Friday, April 25, 2014

Chana Masala: Chickpeas

"What are those?" my daughter asked, staring at the portion on her plate.
"Garbanzos," I told her, "Chickpeas!" She gave me, and them, another dubious look. 
Missy may not have been convinced, but I thought this new recipe turned out just fine!

I found the original on Orangette's blog and tweaked the ingredients slightly. I don't use cilantro and I didn't have cardamom but I threw in a few other herbs and spices I did have and the result was something I would happily eat again.

Dinner tonight was for me, so I wasn't expecting rave reviews from the younger set. I prepared myself to bribe them with ice cream and fill them up with naan. Sometimes you just have to do what works!

Chana Masala

  • 1 onion, chopped
  • 2-3 cloves garlic, minced

In a large skillet or saucepan, saute onion in olive oil. Keep cooking and stirring till onions begin to caramelize and color darkens. Add garlic and stir.

(Note: I was multi-tasking and missed the bit about the garlic. I realized my forgotten oil had overheated, so I threw the chopped onion and garlic in together before it started smoking. The garlic bits burnt quickly and stuck to the pan. I scooped the limp onions into a bowl, washed out the pan, returned the onions to the fire, and chopped more garlic. Next time I won't forget.)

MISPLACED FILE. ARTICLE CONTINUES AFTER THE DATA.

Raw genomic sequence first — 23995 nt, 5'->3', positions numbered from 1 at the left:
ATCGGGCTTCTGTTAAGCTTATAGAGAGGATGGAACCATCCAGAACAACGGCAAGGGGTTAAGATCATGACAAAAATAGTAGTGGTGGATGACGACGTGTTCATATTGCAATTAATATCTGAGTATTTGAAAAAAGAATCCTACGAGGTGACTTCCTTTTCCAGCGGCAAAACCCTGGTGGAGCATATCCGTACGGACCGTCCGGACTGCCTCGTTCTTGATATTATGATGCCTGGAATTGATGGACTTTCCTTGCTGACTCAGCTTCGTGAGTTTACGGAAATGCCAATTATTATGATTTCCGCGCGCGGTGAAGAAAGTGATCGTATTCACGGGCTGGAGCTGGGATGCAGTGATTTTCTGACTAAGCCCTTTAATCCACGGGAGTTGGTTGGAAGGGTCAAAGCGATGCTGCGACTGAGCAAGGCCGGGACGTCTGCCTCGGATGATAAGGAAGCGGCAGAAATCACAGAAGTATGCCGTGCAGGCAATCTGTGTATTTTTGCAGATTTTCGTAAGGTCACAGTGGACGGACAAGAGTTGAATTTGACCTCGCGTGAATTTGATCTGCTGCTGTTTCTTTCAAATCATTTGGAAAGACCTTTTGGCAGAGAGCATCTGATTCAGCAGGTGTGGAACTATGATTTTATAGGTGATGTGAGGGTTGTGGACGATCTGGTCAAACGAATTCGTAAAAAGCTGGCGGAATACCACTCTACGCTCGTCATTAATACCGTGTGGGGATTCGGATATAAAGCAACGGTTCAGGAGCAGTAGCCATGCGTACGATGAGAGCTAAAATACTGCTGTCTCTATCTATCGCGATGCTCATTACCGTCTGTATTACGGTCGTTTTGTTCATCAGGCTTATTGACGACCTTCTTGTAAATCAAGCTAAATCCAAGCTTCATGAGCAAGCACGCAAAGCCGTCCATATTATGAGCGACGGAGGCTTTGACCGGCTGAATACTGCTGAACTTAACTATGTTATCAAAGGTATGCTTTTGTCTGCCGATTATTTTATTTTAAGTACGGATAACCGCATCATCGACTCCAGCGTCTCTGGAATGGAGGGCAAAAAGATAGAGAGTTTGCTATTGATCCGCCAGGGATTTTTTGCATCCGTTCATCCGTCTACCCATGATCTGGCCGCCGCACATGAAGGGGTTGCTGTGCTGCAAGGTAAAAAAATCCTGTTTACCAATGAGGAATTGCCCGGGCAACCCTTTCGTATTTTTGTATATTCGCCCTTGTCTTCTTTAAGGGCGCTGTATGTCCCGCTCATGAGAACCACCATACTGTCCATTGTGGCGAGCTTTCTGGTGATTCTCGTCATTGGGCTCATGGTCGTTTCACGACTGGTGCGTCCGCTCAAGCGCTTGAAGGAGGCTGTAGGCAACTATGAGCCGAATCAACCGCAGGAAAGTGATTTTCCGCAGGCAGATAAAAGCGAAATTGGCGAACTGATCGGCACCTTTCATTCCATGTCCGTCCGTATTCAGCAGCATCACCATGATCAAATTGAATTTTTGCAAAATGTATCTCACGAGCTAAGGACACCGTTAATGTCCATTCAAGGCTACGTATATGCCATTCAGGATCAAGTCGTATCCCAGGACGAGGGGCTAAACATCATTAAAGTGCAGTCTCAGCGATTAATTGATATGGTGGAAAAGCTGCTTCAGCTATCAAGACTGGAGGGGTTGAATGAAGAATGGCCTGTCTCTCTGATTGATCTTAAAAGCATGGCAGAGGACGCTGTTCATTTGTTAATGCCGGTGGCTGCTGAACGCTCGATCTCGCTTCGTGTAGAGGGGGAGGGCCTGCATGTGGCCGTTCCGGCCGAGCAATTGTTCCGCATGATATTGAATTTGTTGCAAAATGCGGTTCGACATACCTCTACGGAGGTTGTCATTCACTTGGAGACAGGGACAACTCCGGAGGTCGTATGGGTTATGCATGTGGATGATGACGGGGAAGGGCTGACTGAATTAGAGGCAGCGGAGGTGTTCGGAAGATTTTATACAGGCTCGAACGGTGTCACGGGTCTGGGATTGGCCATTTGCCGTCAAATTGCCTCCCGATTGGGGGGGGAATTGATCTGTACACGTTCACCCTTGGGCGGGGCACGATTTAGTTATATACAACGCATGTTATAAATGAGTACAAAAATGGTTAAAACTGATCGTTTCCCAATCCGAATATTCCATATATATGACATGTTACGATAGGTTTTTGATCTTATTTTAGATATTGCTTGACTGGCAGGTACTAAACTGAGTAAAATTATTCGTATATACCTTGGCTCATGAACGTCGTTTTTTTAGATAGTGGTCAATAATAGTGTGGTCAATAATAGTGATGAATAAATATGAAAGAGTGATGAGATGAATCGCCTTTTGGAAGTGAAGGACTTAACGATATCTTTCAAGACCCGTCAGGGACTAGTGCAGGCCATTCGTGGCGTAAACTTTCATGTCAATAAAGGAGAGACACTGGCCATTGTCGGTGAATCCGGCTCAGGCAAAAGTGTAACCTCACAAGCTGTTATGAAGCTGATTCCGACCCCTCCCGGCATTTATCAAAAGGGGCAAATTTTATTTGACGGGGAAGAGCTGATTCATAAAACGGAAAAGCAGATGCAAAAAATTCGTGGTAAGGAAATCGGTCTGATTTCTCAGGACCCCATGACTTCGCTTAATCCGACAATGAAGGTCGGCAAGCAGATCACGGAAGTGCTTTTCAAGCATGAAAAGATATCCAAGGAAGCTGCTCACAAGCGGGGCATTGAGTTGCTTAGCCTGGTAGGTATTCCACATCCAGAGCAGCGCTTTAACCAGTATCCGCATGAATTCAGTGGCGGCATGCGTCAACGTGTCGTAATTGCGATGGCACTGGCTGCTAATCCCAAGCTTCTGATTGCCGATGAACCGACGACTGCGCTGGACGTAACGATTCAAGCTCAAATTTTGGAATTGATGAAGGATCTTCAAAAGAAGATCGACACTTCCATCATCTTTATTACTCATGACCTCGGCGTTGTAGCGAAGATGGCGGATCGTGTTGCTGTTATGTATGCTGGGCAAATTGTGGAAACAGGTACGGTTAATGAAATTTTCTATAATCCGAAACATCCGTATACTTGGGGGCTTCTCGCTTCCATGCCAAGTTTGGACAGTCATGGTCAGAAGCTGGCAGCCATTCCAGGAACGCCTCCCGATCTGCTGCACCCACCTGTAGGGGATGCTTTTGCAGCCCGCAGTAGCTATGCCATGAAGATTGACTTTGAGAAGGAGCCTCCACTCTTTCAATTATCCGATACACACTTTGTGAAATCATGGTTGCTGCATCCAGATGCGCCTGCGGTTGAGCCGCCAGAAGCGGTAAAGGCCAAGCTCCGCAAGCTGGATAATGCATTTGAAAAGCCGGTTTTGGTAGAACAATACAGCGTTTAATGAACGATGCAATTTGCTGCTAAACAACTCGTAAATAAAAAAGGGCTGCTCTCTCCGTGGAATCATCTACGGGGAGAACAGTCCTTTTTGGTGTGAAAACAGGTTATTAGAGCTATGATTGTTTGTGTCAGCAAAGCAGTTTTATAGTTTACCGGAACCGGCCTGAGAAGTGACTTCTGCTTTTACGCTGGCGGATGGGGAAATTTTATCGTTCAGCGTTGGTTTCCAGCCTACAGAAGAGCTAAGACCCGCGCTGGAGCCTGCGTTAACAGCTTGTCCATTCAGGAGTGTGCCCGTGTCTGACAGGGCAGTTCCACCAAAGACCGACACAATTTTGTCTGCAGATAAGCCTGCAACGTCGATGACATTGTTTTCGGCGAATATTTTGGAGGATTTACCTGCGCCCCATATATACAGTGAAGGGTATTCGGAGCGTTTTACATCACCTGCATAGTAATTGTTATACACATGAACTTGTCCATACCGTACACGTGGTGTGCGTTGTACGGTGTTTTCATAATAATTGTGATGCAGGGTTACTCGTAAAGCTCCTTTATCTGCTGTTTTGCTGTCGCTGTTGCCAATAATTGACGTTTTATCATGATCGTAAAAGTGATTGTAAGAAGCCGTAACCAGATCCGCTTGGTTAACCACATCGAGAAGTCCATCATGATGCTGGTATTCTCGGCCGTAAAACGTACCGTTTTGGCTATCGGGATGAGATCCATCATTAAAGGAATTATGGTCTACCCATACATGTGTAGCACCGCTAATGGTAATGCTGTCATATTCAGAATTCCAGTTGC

While the onions are cooking, measure out the spices:

  • 1 tsp. cumin
  • 1/2 tsp. coriander
  • 1/4 tsp. ginger
  • 1/4 to 1/2 tsp. cinnamon
  • 1 1/2 tsp. garam masala
  • 1/2 tsp. salt
  • up to 1/8 tsp. cayenne pepper
  • 1/2 tsp. turmeric
  • 2 T. dried parsley (or add 1/4 c. fresh minced parsley with the tomatoes)

Add the spices to the onions and stir over medium heat about 30 seconds to let them get fragrant.

  • 1/4 c. water
  • 1 big (28 oz.) can diced tomatoes
  • 2 (15 oz.) cans chickpeas
  • another 1/4 c. water
  • 1/3 c. plain yogurt (optional, but I love it!)
  • lemon wedges for garnish, also optional

First, stir in 1/4 c. water and let it cook off till mixture thickens. Then, add the tomatoes. Bring to boil, then simmer and stir till liquid reduces to more of a sauce. Adjust the seasonings, remembering that it needs to be on the piquant side to enliven the legumes. Add the drained chickpeas and the rest of the water. Keep simmering till the sauce thickens again. Stir in the yogurt, garnish with lemon wedges if desired, and serve.

We ate the chana masala as is with naan on the side, but it would also make a lovely viand over rice for a hearty exotic vegetarian and gluten-free meal.

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